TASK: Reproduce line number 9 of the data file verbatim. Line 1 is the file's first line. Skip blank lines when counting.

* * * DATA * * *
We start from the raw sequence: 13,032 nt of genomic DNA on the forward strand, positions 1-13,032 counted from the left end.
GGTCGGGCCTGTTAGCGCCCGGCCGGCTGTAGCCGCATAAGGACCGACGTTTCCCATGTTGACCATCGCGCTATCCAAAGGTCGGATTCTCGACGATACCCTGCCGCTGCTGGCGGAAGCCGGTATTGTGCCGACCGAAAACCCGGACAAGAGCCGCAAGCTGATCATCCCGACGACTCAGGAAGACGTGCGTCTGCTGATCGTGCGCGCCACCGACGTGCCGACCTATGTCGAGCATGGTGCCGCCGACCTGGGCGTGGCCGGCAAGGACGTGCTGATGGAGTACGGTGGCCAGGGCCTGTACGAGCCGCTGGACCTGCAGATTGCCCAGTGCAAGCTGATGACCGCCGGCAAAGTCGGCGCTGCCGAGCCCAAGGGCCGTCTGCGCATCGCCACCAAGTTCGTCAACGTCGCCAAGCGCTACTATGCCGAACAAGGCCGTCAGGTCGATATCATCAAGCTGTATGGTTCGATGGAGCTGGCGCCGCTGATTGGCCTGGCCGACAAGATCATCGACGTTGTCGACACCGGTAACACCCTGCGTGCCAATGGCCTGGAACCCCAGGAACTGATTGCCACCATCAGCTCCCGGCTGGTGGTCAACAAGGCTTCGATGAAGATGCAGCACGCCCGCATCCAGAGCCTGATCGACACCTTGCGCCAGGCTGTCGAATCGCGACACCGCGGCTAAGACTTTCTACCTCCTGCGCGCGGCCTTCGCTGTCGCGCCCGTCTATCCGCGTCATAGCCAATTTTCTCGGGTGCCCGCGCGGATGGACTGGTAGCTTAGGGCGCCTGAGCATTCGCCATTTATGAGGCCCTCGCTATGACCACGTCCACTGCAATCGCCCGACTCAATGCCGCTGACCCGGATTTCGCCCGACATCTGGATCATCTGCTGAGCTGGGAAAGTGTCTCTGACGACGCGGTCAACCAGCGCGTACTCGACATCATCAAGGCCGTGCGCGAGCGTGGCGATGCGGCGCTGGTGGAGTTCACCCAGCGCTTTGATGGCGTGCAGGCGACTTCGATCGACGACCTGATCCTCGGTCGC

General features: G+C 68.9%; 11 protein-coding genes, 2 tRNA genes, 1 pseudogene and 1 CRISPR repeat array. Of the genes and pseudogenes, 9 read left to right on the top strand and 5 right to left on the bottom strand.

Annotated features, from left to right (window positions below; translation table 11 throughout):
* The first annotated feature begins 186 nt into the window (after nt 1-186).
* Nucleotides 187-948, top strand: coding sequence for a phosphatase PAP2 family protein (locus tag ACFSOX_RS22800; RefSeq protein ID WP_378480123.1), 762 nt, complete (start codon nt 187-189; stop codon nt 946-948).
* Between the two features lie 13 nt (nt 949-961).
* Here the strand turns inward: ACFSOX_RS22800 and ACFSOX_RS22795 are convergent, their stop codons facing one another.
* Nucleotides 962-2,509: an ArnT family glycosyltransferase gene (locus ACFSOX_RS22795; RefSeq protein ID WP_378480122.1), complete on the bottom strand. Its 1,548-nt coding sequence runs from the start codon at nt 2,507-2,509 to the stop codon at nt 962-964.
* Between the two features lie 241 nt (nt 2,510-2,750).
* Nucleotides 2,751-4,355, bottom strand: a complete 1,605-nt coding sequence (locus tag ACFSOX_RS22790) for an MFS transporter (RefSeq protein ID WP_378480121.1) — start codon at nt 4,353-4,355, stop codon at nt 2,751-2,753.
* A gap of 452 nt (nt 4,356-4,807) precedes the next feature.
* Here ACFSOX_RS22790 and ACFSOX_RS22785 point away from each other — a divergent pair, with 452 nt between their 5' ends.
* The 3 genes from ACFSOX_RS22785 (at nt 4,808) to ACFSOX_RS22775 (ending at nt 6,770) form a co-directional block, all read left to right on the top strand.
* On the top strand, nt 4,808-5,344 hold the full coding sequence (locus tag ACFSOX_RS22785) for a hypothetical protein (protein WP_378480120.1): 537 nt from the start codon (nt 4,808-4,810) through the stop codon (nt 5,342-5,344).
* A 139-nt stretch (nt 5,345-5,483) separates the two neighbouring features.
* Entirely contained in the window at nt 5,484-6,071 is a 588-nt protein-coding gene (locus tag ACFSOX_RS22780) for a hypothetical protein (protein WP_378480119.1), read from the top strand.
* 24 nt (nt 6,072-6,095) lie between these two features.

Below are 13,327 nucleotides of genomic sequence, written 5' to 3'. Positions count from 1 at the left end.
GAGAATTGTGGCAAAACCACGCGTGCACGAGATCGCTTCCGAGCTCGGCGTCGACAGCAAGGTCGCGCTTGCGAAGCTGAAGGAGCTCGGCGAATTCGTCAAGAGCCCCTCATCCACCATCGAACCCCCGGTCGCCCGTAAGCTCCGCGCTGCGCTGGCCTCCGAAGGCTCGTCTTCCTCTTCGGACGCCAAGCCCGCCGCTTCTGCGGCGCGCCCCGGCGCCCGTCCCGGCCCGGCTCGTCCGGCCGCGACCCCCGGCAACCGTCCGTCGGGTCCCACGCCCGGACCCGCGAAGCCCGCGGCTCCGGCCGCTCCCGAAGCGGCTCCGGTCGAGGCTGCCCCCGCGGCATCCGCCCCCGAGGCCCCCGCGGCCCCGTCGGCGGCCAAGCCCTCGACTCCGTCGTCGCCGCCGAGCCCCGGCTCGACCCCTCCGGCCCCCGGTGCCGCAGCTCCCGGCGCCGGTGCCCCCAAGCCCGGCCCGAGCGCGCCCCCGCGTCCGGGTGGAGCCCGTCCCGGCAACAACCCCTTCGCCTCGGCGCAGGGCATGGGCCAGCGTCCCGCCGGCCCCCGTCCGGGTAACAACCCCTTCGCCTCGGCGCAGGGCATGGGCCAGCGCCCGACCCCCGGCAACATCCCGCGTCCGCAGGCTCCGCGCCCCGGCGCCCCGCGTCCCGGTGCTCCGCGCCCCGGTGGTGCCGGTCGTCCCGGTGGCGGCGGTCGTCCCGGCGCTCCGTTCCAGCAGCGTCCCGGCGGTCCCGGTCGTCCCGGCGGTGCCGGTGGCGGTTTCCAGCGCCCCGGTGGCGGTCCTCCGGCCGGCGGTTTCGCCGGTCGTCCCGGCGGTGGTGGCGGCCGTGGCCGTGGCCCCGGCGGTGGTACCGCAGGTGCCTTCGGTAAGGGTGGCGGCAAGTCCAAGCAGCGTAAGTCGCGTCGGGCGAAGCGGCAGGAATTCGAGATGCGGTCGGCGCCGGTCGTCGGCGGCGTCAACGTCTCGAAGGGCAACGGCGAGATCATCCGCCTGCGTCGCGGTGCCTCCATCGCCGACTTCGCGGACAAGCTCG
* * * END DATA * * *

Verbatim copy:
* Nucleotides 962-2,509: an ArnT family glycosyltransferase gene (locus ACFSOX_RS22795; RefSeq protein ID WP_378480122.1), complete on the bottom strand. Its 1,548-nt coding sequence runs from the start codon at nt 2,507-2,509 to the stop codon at nt 962-964.